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Thursday, 23 August, 2001, 05:12 GMT 06:12 UK
Seoul pays off its IMF debts
South Korean President Kim Dae-jung, centre, inspects a Kia Motors Corp. car assembly line in Kwangmyong
South Korean companies are hard hit by the global slowdown
By Caroline Gluck in Seoul

South Korea has fully repaid the last instalment of a multi-billion dollar loan from the International Monetary Fund.

IMF Managing-Director Horst Koehler
Mr Koehler says he is confident that President Kim will continue with economic reform
The $19.5bn loan was part of a $58bn rescue package for South Korea at the height of the Asian economic crisis.

President Kim Dae-jung said that the end of IMF repayments meant that South Korea will now become a lending country, with its international status and credibility boosted.

Three years ago, with its economy on the verge of collapse, South Korea turned to the IMF for a multi-billion dollar bail-out.

Painful restructuring

The loan was the biggest in the IMF's history and it came with strict conditions, demanding government reform of the country's financial sector, reforms of the family-owned industrial giants, known as chaebol, and economic liberalisation.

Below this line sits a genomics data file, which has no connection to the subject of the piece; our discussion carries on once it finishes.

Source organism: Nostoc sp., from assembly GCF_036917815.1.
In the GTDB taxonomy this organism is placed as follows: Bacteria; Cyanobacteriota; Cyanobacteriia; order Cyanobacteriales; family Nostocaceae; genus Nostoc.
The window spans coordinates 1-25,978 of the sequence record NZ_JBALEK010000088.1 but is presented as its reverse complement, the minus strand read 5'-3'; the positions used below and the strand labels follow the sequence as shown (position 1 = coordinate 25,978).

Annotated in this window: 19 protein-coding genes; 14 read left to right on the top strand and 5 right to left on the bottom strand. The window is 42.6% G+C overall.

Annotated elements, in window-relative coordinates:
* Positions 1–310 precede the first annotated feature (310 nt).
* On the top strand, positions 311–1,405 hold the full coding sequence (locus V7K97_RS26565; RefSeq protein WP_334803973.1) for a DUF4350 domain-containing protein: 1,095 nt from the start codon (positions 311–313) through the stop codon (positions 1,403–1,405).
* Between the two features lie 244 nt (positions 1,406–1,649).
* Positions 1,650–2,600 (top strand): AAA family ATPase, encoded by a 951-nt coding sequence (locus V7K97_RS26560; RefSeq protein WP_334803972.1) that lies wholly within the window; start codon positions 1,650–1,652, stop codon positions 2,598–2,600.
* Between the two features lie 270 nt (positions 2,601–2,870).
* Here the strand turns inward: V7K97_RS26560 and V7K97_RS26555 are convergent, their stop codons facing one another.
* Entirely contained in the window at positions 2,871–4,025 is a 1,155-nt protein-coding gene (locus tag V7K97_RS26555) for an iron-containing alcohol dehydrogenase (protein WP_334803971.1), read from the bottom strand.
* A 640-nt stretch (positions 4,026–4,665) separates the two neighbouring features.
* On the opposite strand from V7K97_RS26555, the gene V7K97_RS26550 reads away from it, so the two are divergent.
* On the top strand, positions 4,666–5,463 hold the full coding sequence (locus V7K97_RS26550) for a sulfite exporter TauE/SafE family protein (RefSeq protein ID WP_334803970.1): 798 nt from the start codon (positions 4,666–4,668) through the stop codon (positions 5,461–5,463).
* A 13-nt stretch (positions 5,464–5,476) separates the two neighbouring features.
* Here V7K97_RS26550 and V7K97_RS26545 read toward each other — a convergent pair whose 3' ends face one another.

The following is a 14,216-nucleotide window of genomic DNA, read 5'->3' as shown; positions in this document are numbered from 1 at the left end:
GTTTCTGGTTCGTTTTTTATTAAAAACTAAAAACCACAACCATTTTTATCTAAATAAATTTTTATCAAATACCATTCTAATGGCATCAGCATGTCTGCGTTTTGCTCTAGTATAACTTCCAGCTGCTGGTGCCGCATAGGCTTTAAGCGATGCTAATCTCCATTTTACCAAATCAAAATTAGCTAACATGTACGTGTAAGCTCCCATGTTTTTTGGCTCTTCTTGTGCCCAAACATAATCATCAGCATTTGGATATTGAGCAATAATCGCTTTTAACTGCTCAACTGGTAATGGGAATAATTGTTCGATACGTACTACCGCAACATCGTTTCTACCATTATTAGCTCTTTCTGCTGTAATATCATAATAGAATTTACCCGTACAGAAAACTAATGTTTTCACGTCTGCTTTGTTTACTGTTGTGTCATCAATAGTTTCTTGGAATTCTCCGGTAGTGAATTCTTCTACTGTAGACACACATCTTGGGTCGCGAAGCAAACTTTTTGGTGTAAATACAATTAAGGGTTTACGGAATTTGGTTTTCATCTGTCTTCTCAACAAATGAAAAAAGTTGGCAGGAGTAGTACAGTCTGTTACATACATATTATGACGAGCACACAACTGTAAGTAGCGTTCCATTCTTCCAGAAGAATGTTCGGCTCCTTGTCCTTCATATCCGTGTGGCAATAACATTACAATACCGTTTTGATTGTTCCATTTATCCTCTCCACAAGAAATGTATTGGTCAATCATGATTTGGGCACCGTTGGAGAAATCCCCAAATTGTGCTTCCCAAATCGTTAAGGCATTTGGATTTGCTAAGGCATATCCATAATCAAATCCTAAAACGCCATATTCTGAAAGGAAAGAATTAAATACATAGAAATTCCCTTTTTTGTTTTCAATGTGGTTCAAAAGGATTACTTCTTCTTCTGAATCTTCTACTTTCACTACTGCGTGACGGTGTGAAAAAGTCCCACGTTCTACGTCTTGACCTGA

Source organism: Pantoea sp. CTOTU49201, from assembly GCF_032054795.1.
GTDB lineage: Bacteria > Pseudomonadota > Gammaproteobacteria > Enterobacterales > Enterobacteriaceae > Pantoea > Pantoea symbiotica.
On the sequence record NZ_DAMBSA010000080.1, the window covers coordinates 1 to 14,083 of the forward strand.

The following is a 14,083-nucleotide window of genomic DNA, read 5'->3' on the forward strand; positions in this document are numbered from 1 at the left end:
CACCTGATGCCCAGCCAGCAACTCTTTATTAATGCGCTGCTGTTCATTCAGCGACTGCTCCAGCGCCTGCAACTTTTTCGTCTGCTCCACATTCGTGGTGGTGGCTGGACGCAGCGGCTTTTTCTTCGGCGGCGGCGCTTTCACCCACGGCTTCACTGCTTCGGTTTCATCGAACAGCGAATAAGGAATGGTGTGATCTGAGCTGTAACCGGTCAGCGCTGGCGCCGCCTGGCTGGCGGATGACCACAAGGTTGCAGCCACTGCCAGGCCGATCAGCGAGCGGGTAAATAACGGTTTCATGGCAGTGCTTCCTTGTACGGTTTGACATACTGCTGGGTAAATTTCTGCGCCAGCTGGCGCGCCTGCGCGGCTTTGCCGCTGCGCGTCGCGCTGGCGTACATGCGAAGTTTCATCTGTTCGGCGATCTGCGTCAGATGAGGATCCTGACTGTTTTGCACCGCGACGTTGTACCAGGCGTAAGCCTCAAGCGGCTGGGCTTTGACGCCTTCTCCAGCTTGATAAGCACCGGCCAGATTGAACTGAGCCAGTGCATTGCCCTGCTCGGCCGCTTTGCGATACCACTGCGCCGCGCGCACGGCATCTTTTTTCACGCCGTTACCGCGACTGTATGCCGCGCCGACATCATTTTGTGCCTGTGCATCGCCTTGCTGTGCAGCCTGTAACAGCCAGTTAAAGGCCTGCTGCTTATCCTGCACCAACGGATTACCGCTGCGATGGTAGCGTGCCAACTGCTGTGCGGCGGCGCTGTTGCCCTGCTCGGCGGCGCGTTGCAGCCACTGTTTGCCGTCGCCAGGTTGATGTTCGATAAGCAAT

The decision sends the world a message that Korea has now completely overcome the crisis that required the intervention of the IMF and that it has fully recovered its 'economic sovereignty'

South Korean Government statement
Painful restructuring programmes were put in place.

But now the Seoul government is paying the last instalment nearly three years ahead of schedule.

It should be a moment for congratulations.

IMF Managing-Director, Horst Koehler, said it was a major milestone and a testimony to the Korean economy's rapid recovery and stabilisation from the 1997 financial crisis.

But the mood in South Korea is more sombre.

The country is grappling with a new economic slowdown and the government's popularity ratings continue to fall.

This week the central bank issued figures showing the country's year-on-year growth slowed to 2.7% in the second quarter - the lowest since early 1999.

Many economists speak of reform fatigue, despite the fact that the government's restructuring programme is far from finished.

Further reforms expected

But with elections next year, few believe that further painful reforms will be pushed through by the current administration.

The sale of the bankrupt Daewoo Motor Company to the US car giant General Motors still hangs in the balance.

Exports are falling, with South Korean companies hard hit by the US and global slow-down.

South Korea is still doing better than many of the other Asian tiger economies but there is still a long way to go before it returns to pre-crisis growth levels.

The BBC's Caroline Gluck
"The IMF rescue package was the biggest in its history"
Hank Morris, Industrial Research Consultants
"The payment can easily be afforded"
See also:

01 Aug 01 | Business
Korean exports slump
20 Mar 01 | Business
South Korean economy slows
19 Mar 01 | Business
Growth to slow in Asia
16 Mar 01 | Business
Dark clouds over Asia
21 Dec 00 | Business
South Korea strikes spread
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